By the time Dobson joined the Softs, he had already developed a serious interest in eastern music and mysticism. Not long after he departure he generously lent me Hazrat Inayat Khan’s book about Sufism and music. It stayed with me through many house moves but eventually went missing. Maybe, like the recording of the enthralling Croydon concert, it will one day magically reappear, ready to provide a reminder of a time of open-minded, open-hearted creativity.

* The photograph of Lyn Dobson, Hugh Hopper and Elton Dean was taken by Mark Ellidge, and is from the booklet accompanying Noisette.

Pieces of Robert Wyatt

The Amazing BandWhen I read, in the new issue of Uncut magazine, that Robert Wyatt has decided to stop making music, I felt an immediate pang of dismay. So I rang him up to see if he really meant it. His reply was to tell me a little story about the novelist Jean Rhys, who, after a long period of inactivity, responded to her publisher’s gentle suggestion that she might like to write another book by asking him if he’d enjoyed her last one. “Yes, of course,” he answered. “Well, read it again,” Rhys said.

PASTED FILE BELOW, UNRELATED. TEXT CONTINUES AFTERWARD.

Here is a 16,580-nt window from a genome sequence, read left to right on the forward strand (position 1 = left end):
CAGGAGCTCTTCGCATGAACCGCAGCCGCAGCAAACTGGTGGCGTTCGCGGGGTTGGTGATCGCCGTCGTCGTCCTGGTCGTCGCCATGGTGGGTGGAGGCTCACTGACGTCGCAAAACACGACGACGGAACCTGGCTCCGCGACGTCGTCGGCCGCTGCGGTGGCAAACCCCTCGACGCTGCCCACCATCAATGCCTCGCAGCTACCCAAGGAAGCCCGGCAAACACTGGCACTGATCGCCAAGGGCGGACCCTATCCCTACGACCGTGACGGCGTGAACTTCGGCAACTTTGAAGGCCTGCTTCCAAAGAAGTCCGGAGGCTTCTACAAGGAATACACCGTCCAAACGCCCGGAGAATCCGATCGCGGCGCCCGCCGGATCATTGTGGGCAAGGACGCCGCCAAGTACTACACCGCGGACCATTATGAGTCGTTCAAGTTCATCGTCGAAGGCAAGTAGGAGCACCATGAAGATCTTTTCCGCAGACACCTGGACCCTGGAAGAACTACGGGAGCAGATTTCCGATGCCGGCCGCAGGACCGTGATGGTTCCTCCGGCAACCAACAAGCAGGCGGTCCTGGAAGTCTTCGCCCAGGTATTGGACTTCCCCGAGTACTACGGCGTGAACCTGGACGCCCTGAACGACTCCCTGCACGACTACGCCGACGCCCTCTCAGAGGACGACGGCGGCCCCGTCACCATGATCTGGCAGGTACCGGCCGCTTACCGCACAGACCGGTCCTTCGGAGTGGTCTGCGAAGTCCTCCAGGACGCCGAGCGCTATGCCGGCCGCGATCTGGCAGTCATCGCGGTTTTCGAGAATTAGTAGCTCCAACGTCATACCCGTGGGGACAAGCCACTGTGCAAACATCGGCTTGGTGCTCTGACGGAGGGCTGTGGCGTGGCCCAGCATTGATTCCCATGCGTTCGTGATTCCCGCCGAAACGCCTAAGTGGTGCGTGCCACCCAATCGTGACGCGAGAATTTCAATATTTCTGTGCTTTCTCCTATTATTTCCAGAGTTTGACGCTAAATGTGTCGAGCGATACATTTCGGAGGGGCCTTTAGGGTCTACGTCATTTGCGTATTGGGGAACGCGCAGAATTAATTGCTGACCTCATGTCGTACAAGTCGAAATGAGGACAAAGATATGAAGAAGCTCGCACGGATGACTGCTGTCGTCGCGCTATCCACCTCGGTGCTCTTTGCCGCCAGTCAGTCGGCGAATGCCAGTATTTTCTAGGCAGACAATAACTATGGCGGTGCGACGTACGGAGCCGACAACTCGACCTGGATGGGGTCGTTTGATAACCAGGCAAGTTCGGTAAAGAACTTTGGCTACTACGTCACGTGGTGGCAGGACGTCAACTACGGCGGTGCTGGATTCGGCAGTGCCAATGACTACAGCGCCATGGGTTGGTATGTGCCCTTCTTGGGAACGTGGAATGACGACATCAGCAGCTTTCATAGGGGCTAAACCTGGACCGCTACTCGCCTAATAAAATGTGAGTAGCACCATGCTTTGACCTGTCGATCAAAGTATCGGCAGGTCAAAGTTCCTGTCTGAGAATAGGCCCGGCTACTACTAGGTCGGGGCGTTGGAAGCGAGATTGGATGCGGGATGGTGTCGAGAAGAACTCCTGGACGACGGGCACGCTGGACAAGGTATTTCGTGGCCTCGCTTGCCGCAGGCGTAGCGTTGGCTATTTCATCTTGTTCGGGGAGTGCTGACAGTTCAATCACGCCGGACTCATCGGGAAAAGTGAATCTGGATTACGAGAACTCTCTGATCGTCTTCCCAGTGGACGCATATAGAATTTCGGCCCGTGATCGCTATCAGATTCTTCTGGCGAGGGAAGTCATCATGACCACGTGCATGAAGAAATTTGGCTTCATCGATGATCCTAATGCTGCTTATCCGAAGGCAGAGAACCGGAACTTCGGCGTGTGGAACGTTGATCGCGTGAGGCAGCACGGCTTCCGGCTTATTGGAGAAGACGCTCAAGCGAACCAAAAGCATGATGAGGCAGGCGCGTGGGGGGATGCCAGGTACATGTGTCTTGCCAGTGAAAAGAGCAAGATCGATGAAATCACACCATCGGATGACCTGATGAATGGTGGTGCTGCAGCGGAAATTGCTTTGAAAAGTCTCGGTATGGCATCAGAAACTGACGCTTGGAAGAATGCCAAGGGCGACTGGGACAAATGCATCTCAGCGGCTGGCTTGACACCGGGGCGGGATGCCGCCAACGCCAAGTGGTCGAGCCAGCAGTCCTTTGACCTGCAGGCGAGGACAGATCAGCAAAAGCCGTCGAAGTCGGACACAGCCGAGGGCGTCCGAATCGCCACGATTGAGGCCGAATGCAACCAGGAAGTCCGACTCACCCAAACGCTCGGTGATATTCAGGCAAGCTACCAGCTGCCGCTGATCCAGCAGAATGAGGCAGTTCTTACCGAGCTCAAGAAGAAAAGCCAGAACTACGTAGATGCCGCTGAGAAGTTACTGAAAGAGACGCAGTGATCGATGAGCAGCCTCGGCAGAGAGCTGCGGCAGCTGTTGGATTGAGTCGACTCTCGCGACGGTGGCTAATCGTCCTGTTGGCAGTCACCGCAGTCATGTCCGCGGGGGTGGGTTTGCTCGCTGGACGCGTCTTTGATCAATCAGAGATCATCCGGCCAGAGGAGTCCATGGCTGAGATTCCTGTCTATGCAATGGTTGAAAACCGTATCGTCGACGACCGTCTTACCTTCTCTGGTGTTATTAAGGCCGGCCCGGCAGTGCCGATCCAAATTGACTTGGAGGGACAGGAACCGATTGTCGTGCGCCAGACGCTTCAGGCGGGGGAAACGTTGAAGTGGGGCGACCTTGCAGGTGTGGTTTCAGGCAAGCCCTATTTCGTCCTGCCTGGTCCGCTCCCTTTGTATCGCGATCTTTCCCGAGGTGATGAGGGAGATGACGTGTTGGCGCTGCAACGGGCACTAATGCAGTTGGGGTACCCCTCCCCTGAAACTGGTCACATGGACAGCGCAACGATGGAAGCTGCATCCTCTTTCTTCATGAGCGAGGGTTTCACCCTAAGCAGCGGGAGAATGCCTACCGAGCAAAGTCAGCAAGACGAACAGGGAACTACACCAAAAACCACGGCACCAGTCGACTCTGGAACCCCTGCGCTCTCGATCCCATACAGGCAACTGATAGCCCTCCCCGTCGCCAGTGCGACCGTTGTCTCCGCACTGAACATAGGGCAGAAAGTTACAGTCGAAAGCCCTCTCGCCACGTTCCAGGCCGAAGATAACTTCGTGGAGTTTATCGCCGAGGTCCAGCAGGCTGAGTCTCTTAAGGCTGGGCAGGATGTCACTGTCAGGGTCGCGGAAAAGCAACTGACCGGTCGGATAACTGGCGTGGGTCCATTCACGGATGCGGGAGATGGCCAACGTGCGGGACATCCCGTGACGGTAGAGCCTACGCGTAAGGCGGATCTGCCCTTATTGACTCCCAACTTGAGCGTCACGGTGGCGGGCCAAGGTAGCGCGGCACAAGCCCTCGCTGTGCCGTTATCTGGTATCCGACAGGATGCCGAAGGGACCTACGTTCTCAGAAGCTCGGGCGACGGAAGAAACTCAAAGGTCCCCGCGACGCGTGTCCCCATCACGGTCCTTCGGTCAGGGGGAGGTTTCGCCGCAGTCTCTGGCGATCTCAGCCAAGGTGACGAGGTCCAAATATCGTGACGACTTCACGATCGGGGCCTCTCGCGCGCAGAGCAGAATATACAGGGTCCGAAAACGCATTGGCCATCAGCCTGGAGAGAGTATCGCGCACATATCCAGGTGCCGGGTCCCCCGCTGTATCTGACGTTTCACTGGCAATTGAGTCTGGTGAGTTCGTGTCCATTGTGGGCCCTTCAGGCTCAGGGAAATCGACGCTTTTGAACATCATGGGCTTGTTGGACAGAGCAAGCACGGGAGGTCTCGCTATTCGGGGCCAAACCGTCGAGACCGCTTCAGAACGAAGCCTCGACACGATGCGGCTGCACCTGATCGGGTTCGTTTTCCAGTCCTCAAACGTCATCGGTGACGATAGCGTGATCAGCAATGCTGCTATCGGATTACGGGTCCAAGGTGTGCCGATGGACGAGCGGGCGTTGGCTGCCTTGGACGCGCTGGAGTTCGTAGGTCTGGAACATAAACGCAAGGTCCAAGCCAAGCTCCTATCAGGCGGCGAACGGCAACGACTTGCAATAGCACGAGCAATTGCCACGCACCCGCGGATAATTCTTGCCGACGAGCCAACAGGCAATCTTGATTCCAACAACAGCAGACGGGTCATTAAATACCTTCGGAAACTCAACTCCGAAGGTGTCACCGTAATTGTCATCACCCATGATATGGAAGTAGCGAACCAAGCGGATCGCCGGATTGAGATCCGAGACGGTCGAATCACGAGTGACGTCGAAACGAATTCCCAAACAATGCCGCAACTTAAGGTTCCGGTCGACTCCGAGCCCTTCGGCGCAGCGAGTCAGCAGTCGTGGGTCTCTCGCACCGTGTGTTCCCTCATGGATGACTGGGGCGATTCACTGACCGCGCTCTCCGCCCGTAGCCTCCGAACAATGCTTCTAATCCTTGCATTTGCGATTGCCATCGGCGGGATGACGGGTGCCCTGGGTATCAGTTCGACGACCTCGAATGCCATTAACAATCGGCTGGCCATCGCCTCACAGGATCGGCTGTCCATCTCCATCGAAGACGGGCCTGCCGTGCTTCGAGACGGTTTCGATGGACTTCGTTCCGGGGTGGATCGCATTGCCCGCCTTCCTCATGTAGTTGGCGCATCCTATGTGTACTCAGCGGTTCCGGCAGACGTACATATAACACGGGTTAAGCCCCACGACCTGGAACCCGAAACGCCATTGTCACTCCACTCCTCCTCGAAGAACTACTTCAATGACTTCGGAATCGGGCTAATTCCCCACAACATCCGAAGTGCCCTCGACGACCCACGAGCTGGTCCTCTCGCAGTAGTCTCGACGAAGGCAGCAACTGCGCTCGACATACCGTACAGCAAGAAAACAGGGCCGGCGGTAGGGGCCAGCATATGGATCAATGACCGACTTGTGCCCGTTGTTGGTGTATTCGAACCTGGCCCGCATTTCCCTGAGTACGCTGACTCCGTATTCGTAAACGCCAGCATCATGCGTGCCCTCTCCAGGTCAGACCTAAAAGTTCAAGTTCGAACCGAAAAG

We could all do a lot worse than work our way through Robert’s albums, starting with 1970’s End of an Ear, which includes his fabulous deconstruction of Gil Evans’s “Las Vegas Tango”, and concluding with 2010’s magnificent ‘…for the ghosts within’, on which he shares the credit with the saxophonist Gilad Atzmon and the violinist/arranger Ros Stephen. And we could cherish memories of live performances stretching, in my case, from the Soft Machine at Croydon’s Fairfield Halls in 1970 to Robert’s guest appearance — singing and whistling on “Rado de Nube” and playing cornet on “Song for Che” — with Charlie Haden’s Liberation Music Orchestra as part of Ornette Coleman’s Meltdown season at the Festival Hall in 2009.